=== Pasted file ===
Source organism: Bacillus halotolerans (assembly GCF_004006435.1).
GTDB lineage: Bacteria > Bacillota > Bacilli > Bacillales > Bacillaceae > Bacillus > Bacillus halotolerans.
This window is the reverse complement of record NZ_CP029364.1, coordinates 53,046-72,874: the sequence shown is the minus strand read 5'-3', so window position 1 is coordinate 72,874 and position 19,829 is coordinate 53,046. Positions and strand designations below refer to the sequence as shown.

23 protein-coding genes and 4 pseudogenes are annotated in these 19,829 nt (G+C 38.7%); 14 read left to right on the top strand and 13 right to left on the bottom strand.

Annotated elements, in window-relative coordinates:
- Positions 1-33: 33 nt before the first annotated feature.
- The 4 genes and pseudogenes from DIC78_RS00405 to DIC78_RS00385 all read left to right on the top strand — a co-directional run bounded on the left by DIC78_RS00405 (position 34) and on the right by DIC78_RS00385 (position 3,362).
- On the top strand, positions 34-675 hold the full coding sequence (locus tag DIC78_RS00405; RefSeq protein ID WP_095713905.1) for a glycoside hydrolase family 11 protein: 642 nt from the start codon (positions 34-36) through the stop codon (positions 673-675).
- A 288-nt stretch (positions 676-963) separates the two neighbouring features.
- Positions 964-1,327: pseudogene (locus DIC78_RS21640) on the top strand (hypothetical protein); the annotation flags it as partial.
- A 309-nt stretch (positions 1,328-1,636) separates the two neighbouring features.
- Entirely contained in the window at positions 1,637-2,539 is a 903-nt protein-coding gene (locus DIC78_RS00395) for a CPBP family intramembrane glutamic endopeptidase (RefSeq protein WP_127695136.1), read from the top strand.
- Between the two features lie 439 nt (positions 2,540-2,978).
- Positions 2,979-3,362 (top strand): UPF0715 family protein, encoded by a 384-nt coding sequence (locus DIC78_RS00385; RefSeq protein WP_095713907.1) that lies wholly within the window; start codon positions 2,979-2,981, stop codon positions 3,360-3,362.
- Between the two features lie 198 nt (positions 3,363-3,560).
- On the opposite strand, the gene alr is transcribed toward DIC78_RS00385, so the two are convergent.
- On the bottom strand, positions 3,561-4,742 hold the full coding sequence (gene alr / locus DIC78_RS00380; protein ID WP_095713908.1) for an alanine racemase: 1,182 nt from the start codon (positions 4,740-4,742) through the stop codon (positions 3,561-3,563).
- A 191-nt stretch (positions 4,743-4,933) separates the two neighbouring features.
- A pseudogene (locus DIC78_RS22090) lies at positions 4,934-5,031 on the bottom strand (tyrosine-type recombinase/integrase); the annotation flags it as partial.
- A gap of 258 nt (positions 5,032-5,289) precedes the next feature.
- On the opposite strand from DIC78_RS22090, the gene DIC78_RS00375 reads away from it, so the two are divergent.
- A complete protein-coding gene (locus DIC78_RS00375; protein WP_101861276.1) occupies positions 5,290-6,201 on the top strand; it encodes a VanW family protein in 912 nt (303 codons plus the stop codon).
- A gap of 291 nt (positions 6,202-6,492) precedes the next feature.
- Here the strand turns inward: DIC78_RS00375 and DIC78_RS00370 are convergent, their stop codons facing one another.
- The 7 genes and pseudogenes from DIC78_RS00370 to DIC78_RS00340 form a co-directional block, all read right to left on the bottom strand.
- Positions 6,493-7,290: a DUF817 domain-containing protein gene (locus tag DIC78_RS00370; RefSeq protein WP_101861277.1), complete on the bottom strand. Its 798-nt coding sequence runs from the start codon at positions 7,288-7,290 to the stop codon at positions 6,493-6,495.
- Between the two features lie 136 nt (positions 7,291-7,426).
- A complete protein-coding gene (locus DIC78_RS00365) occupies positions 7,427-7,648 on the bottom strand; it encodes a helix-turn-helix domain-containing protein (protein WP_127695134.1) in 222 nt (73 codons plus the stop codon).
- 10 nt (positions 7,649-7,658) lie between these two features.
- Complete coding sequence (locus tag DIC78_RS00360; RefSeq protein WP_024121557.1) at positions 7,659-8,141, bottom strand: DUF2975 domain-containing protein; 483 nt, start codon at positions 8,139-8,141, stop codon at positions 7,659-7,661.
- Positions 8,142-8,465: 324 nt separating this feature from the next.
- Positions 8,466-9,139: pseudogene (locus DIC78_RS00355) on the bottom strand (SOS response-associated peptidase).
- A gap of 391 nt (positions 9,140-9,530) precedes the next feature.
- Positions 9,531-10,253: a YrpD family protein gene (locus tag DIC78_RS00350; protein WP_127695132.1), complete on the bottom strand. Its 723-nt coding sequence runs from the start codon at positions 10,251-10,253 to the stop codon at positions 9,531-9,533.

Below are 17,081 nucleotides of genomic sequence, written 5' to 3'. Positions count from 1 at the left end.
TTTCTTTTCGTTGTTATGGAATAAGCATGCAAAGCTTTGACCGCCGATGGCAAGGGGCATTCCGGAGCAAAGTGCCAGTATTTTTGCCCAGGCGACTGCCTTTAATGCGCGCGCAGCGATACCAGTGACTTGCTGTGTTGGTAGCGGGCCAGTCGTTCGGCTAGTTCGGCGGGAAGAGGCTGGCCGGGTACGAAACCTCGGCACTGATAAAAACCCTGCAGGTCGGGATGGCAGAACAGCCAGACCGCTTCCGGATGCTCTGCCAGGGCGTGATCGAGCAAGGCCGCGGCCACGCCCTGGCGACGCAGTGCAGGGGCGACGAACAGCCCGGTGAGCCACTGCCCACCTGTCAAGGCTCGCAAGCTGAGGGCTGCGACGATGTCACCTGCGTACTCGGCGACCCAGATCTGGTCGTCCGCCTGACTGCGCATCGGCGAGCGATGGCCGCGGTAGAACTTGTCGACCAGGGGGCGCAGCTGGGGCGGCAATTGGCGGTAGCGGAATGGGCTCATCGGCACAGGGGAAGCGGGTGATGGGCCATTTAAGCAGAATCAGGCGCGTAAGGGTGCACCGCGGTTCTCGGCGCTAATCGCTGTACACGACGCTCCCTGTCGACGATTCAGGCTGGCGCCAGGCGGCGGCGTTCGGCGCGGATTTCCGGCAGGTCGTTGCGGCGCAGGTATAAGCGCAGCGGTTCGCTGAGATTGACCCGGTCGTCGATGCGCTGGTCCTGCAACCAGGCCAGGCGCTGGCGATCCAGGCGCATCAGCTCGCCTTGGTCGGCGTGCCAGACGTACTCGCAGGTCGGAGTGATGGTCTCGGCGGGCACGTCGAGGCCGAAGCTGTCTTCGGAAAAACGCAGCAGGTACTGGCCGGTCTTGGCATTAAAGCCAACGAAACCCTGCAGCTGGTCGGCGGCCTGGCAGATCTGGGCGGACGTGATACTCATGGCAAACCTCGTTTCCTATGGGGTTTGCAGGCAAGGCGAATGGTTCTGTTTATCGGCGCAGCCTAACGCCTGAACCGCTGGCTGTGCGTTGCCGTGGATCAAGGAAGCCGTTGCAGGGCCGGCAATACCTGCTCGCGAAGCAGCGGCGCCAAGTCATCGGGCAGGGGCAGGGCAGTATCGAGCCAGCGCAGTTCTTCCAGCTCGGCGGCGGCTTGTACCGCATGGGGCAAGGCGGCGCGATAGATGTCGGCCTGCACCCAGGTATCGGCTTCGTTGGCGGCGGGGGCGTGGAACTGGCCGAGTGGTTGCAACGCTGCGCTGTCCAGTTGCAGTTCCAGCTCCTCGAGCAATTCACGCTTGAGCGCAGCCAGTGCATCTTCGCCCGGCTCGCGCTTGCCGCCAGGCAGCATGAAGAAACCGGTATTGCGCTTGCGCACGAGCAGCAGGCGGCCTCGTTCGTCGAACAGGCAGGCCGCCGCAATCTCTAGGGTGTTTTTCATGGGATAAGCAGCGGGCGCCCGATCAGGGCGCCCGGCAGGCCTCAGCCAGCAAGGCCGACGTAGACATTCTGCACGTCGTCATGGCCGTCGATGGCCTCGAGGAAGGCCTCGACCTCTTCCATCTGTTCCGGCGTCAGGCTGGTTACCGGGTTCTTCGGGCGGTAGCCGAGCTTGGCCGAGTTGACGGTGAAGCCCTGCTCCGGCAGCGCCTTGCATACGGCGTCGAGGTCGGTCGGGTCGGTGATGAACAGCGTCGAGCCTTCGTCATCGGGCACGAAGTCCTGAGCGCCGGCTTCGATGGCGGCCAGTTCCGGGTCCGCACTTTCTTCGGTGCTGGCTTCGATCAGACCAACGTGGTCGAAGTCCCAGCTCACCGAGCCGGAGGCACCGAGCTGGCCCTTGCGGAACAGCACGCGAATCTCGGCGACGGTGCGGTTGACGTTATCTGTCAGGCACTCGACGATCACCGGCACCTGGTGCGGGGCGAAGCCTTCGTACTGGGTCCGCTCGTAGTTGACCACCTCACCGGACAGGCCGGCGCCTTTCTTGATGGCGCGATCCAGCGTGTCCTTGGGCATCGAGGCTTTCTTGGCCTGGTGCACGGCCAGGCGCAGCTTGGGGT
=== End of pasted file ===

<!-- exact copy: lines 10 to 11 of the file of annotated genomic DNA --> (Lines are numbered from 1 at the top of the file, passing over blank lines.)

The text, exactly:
- Positions 964-1,327: pseudogene (locus DIC78_RS21640) on the top strand (hypothetical protein); the annotation flags it as partial.
- A 309-nt stretch (positions 1,328-1,636) separates the two neighbouring features.